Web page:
A gene is a specific location on a chromosome that codes for a particular protein. Alleles are variants of a gene that determine how the protein looks.
Every cell in the body contains genetic material in the form of DNA. During times of DNA replication, such as mitosis or meiosis, DNA condenses into chromosomes. Chromosomes also contain protein and RNA that help to regulate DNA function. Most of the DNA in the human body is noncoding and has no discernible function.
For regions of DNA that do code for specific proteins, each particular coding region is a gene. Genes provide instructions for building proteins, and every gene has alternate forms. These alternate forms are alleles. For example, genes code for the production of eye color pigment, while alleles determine the specific amount or color of the pigment. The specific genes that an individual inherits make up that person's genotype, while the visible traits that result from the genes are the individual's phenotype; it is possible for multiple genotypes to result in the same visible traits.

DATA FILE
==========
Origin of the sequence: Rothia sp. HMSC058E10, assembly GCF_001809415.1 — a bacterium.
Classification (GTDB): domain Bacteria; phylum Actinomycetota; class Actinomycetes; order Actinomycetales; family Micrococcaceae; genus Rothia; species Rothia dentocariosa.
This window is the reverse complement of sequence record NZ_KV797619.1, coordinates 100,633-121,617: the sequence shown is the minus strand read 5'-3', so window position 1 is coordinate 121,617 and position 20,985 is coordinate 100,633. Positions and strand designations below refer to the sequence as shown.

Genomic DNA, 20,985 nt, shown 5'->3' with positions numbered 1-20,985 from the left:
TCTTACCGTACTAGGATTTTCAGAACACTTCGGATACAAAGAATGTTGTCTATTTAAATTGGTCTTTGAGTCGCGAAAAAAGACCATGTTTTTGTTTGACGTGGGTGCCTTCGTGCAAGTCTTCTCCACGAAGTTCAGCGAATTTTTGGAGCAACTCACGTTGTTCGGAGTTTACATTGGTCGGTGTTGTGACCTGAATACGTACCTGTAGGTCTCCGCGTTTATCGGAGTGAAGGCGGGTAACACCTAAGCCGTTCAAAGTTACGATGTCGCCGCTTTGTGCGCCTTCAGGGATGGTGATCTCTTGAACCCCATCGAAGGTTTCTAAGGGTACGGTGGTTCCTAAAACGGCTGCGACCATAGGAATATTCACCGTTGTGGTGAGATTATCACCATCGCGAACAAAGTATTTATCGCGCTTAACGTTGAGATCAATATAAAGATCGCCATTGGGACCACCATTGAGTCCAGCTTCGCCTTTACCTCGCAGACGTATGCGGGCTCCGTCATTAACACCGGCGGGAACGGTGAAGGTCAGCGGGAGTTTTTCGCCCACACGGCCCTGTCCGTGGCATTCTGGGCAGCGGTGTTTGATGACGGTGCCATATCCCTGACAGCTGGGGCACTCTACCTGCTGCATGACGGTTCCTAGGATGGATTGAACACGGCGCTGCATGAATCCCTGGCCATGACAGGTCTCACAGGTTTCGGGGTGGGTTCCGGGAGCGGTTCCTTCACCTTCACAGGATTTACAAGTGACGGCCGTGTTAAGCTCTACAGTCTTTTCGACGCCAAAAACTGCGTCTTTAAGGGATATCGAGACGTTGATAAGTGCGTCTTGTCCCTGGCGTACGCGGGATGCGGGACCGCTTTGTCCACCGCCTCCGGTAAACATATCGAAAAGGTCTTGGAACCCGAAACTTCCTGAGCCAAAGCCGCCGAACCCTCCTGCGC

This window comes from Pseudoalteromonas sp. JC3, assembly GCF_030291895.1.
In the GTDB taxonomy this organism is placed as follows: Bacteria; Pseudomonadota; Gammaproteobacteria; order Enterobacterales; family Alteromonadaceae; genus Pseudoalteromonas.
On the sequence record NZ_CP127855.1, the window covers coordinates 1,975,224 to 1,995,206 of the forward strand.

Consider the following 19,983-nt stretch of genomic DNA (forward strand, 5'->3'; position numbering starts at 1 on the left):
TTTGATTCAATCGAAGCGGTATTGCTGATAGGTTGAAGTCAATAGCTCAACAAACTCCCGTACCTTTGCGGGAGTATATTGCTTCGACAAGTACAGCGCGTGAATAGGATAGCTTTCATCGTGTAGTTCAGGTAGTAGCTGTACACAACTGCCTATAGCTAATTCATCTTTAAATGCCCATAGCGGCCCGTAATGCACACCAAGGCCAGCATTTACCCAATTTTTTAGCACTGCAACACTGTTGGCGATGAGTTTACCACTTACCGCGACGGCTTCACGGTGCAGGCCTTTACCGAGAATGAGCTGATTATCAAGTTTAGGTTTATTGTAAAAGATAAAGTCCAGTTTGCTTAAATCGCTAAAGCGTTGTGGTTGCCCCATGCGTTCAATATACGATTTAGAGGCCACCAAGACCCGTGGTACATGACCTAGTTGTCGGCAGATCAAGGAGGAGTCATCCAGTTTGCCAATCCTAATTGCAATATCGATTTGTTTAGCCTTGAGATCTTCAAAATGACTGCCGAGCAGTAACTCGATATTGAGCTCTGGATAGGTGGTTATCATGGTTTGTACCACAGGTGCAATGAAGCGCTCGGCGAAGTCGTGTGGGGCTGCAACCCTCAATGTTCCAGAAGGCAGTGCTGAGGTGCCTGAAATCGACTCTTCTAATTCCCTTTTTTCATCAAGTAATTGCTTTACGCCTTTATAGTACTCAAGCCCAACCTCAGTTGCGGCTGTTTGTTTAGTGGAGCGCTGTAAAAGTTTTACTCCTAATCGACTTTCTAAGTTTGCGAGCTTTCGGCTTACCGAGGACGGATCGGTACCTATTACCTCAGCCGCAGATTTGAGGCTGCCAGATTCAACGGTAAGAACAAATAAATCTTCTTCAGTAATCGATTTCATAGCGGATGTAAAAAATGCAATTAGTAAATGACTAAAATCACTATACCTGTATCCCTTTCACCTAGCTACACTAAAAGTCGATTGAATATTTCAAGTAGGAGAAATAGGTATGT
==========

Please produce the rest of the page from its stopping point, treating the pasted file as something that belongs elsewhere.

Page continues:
Much of what modern science understands about genetic inheritance is the result of the work of an Augustinian priest called Gregor Mendel. Mendel is responsible for developing an understanding of the genetic contributions of parent organisms to offspring through his work with pea plants.